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  • Writer's pictureRobert Stevenson

The Importance Of Simplifying


Robert Stevenson Blog - Why do we do that?

Great management guru, Peter Drucker, was awarded over 25 honorary doctorates. He wrote 39 books that were translated in over 30 languages … which adds up to over 10,000 pages of his insights on business. One of my favorite quotes by him is: “Most of what we call management consists of making it difficult for people to get their work done.”


Following that same line of thought, Walmart has a contest every year on WHAT ARE THE STUPIDIEST THINGS WE DO and awards prizes for the best responses. They believe genius lies in simplifying the process, not complicating it; Drucker and Walmart see eye-to-eye on the importance of simplifying processes.


If I could give you one word to help make your company better, department better, team better, and you better – it’s SIMPLIFY. The successful companies today are doing everything they can to streamline (simplify) operations. Complicated policies, procedures, rules and regulations are being simplified, replaced, or deleted. There is a quote I heard years ago that falls right in line with SIMPLIFY:


“Subtraction is the exercise of genius … addition is the exercise of fools.”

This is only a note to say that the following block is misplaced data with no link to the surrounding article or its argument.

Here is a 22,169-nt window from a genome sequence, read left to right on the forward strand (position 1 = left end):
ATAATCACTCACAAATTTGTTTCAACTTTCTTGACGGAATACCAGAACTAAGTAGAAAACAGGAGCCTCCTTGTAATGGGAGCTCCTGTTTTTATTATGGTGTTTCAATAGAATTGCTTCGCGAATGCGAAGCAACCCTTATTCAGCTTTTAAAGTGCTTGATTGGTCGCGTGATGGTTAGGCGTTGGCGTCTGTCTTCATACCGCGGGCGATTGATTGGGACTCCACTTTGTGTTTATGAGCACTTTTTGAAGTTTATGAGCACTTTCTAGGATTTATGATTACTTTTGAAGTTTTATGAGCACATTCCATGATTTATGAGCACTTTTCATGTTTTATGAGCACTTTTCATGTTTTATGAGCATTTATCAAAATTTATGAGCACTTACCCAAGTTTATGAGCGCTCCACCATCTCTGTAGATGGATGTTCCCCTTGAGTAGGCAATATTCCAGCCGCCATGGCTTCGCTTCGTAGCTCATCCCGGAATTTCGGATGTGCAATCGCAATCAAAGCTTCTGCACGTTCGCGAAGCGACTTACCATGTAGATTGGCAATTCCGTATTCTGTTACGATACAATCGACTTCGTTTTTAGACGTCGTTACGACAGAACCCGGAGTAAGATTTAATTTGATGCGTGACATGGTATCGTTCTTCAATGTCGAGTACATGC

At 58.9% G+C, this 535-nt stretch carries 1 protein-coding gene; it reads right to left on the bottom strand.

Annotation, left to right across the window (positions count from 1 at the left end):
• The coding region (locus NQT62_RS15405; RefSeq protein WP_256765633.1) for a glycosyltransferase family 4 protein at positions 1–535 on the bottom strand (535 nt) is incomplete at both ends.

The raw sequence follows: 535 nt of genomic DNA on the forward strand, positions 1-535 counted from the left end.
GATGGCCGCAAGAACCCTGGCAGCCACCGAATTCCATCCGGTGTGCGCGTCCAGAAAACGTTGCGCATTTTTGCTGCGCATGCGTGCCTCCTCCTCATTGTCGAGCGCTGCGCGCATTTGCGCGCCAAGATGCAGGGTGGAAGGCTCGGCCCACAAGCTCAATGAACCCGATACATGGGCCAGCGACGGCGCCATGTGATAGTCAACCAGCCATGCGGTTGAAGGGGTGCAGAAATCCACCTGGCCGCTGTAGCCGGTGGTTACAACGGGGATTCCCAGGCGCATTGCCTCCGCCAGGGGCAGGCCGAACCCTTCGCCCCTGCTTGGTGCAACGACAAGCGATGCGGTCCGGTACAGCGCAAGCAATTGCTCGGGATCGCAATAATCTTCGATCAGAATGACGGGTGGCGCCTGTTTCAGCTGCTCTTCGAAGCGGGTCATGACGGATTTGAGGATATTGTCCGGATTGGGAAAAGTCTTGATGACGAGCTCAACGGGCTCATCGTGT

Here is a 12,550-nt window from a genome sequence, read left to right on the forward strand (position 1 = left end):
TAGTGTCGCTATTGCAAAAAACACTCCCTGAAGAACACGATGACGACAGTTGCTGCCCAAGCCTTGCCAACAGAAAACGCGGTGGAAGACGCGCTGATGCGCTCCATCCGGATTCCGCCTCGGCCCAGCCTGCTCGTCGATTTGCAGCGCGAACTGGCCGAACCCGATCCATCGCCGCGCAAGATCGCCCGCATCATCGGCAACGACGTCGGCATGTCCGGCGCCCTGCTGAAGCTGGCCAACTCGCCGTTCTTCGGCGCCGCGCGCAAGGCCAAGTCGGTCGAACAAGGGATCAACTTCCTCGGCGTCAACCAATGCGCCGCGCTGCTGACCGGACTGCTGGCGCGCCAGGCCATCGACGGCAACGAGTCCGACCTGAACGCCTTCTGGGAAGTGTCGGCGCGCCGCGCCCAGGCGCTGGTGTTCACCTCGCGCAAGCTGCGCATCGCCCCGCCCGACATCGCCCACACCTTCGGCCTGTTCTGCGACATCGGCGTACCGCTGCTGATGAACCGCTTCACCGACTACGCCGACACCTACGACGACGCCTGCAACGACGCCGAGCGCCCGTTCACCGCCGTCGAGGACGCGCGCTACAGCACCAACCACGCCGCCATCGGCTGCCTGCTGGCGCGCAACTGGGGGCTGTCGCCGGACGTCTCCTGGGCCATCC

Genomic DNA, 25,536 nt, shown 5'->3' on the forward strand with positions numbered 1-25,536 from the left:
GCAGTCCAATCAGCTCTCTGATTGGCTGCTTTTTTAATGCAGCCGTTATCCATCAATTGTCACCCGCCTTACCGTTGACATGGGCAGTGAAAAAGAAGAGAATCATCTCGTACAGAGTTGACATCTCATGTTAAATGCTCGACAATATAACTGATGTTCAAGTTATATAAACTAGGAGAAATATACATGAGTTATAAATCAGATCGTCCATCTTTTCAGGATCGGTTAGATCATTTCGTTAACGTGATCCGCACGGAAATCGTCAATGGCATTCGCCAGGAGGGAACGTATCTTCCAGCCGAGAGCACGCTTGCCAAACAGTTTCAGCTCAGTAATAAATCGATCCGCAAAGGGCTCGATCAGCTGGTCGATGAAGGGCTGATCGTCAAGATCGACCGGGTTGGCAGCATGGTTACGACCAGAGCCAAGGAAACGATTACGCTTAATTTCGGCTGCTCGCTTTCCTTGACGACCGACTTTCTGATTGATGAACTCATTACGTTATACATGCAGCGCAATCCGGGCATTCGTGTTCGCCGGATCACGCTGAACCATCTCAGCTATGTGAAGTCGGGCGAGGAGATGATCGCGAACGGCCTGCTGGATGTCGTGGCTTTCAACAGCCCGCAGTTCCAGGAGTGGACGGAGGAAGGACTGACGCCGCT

Stated a little differently – “Simplifying is the exercise of genius … complicating is the exercise of fools.” So, streamline your operations every chance you get. Here is an easy rule to follow to help you get started. If you can’t tell me why you do something … then quit doing it.


The great companies (and leaders) today are staying calm, keeping a clear head, focusing their efforts, and simplifying every chance they get. Discipline becomes the rule, and simplifying what they do best, the goal. Many companies lose sight of their core business. They get too busy re-organizing or re-restructuring when they should be busy eliminating unnecessary, outdated, confusing, complicated, costly policies, procedures, and rules.


Everyone in your company needs to know why they do what they do … and if you can’t explain that in terms they can understand, you have a REAL problem. Doing what you’ve always done may NOW be wrong, so I’ll say it again: If you can’t tell me why you do something … quit doing it.


Simplifying

breaks down into two steps:

Step One - Identifying the essential

Step Two - Eliminate the rest



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